This week I am headed for the tropical (not!) city of Cleveland, Ohio to attend my nephew’s wedding and where many of my relatives reside, and sigh, where snow still falls in April. This past Friday evening, my sister reminded me that I should take warm clothes for the week we will be away from the sun and warmth of Los Angeles.

I have been looking at the forecast for the area within which we will stay, just outside the Metropolis of the Western Reserve – yes that is one of Cleveland’s nicknames, and yes, the forecast does change a bit each day, but sadly, for a guy who doesn’t care for cold weather, this is the latest:

On the day we arrive, there is a 70% chance of rain and snow showers. Sunday, the day of the wedding, will thankfully be the nicest day, at 46° and partly cloudy. The other days will be cold, and rainy or cloudy. If we wait an hour or so, it will change to who knows what.

Before any of you located In Chicago or New York or Jerusalem or Canada or Montana or Siberia or Antarctica or Pluto or um, Cleveland, call me a wimp, know that I grew up and lived in and drove in the snows of Baltimore and at times we had plenty, and last week when sleet, of all things, plopped on my car as I was driving down Pico here in LA, I thought it was pretty cool, no pun intended. (“Big deal,” you say.)

Well, a couple years back my nephew and I took a road trip in the middle of January and we traversed the snowy/icy roads around and up to Crater Lake in the Cascade mountain range of Oregon, where several feet of snow had fallen and stuck around over the previous weeks and days. My nephew is my witness. So there.

Look, even though the same period of time in La-la land does show clouds and a couple wet days, were I to be here and not there, I would not be freezing my kishkas off, and I so very much hate to freeze any part of my body. (OK, OK, you are still calling me a wimp, fine.)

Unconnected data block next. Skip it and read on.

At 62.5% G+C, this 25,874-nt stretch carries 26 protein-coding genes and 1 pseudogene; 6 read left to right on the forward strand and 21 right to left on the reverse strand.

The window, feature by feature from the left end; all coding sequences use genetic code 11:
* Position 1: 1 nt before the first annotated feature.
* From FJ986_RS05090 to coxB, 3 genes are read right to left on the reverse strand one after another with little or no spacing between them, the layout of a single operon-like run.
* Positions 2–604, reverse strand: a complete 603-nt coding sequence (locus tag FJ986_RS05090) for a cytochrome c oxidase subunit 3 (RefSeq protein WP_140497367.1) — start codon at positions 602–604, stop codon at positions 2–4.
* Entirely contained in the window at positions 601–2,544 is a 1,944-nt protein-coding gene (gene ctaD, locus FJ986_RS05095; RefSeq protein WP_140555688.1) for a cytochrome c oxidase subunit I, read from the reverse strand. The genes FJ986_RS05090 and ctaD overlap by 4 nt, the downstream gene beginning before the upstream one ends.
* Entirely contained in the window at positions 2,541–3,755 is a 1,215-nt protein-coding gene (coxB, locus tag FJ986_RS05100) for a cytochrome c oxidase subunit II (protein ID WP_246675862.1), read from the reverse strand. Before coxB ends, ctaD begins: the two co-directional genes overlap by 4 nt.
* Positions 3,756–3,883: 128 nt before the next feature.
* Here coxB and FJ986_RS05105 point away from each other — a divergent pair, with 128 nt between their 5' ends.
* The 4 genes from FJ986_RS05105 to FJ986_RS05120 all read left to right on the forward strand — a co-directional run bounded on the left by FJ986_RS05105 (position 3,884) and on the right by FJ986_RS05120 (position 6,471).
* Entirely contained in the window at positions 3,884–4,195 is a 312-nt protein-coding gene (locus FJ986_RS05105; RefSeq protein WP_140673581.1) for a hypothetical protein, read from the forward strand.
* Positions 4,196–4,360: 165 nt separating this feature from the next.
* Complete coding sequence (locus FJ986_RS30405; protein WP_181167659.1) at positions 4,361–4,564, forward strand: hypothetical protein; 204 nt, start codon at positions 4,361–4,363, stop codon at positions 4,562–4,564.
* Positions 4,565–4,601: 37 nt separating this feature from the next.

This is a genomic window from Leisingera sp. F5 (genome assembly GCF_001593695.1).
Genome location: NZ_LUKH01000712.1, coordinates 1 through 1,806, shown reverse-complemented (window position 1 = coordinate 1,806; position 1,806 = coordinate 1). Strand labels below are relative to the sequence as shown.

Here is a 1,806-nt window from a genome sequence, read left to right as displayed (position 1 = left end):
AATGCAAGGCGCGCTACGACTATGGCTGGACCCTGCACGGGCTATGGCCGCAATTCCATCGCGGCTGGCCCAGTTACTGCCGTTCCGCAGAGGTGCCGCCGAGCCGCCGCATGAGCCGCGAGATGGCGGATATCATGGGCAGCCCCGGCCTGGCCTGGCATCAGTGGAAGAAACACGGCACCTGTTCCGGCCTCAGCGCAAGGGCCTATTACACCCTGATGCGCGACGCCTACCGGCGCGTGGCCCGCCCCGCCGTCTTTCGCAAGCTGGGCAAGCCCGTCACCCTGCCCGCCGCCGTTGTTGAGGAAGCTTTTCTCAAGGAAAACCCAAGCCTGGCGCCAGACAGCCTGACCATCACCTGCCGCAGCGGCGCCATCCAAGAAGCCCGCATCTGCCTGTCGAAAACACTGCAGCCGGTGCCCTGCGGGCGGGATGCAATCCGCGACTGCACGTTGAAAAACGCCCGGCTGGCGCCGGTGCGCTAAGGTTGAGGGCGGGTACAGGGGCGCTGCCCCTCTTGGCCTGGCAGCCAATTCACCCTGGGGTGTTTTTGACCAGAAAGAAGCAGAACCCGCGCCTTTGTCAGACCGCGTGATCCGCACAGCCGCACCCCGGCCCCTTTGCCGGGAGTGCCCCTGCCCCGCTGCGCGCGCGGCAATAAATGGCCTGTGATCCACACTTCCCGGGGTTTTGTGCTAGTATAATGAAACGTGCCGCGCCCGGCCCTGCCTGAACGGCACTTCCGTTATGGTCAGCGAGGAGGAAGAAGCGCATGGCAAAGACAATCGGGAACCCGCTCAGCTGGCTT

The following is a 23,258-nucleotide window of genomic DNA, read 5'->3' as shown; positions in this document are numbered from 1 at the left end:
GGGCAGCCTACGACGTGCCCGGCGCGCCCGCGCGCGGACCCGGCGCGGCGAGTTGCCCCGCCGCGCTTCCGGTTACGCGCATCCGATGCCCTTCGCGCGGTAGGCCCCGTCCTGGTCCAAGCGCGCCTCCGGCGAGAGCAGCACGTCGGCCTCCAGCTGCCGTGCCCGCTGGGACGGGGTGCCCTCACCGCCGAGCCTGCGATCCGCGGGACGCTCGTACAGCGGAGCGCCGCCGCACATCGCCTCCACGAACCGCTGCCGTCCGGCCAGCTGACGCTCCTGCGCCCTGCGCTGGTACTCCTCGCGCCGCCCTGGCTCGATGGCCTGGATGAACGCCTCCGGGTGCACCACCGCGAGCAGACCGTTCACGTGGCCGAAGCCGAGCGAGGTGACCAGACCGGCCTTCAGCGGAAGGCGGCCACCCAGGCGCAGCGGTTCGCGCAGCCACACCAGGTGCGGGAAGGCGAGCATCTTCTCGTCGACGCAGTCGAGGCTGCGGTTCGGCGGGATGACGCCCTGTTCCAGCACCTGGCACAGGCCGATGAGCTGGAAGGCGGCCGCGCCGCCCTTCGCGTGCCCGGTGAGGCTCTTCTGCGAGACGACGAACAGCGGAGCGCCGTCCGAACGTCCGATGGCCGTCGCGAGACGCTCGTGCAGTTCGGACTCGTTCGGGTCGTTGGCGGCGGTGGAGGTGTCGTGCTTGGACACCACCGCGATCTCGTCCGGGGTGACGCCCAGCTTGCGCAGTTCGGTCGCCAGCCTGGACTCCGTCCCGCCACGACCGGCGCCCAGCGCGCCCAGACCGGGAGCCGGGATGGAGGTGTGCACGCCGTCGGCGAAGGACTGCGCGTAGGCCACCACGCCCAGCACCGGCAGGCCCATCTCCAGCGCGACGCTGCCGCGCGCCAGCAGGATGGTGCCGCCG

But we all make choices and I made the move to the land of the Kardashians even before they assisted in making the place (in)famous, while you hardy, thicker-skinned folks decided to stay where “the sun don’t shine” all that much or even gulp, decided to move to the tundra.

But I don’t want this to be yet another kvetching column. (“Finally,” you say.) It is a wedding after all, that has me willing to sit in a cramped, tight airborne enclosure to and from, next to a wheezing, coughing, hygienically-challenged, having-even-more-shpilkas-than-me fellow traveler for four to five hours. And let’s not forget the crying baby behind me. (Right, right, no kvetching, OK, sorry.)

I like Cleveland by the way. My relatives are wonderful, the Jewish community there is close and very friendly, and aside from Jewish values, the area has the added Midwestern values we don’t have here on the west coast. Also, Cleveland is in Ohio, the state governed by my choice for president, the most capable John Kasich. (Shameless plug.)

Right, weddings. Unless a couple ties the knot at the Justice of the Peace, the bride and groom unify in front of beaming relatives and friends, many wondering what will be for dinner. (I already asked.) Flowers and music and cake and calories, all that stuff. But what was the first wedding like, that of Adam and Eve?

Our Sages in the Midrash (a collection of ancient biblical commentaries) tell us that at the very first wedding, God adorned Eve as a bride, decorating her with 24 beautiful jewels and He made for her ten Chupot, wedding canopies, one inside the other. Each canopy curtain was made of fabric interlaced with gold, with precious stones and gems woven into the fabric, shining as bright as the sun.

God then brought Eve into the Chupot and was joyful and told the angels to be the same. And the angels danced and played instruments and sang, and brought gifts from all over the world to the bride and groom. And God Himself in all His glory blessed the couple with wedding blessings. (Source: Ish U’veito.)

Weddings have come a long way since that first holy union where I am sure the caterer gave God a very good deal. To even attempt to do otherwise…

Back to Cleveland. I hope we have Mazal with the weather, and I mean less rain and snow and more sun and warmth, as much as it can be for northern Ohio in April.

By the way, while I am on the subject of Mazal, I once heard a rabbi say that the root word for Mazal, luck or fortune, was Nazel, which means flow. In other words, Mazal Tov really means, may blessings and happiness flow from Heaven to whomever the wish was directed. Nice.

That interpretation and explanation reminded me of when my older sister used to say to her kids when they were young, “Let me wipe your noses, you have Nazelet.”

In any event, I want to wish my nephew and his lovely bride a hearty Mazal Tov, and a Mazal Tov to all relatives and friends. And when I say Mazal Tov, I speak of blessings and happiness, not runny noses, which I am afraid many of us will get anyway.

Mazal Tov!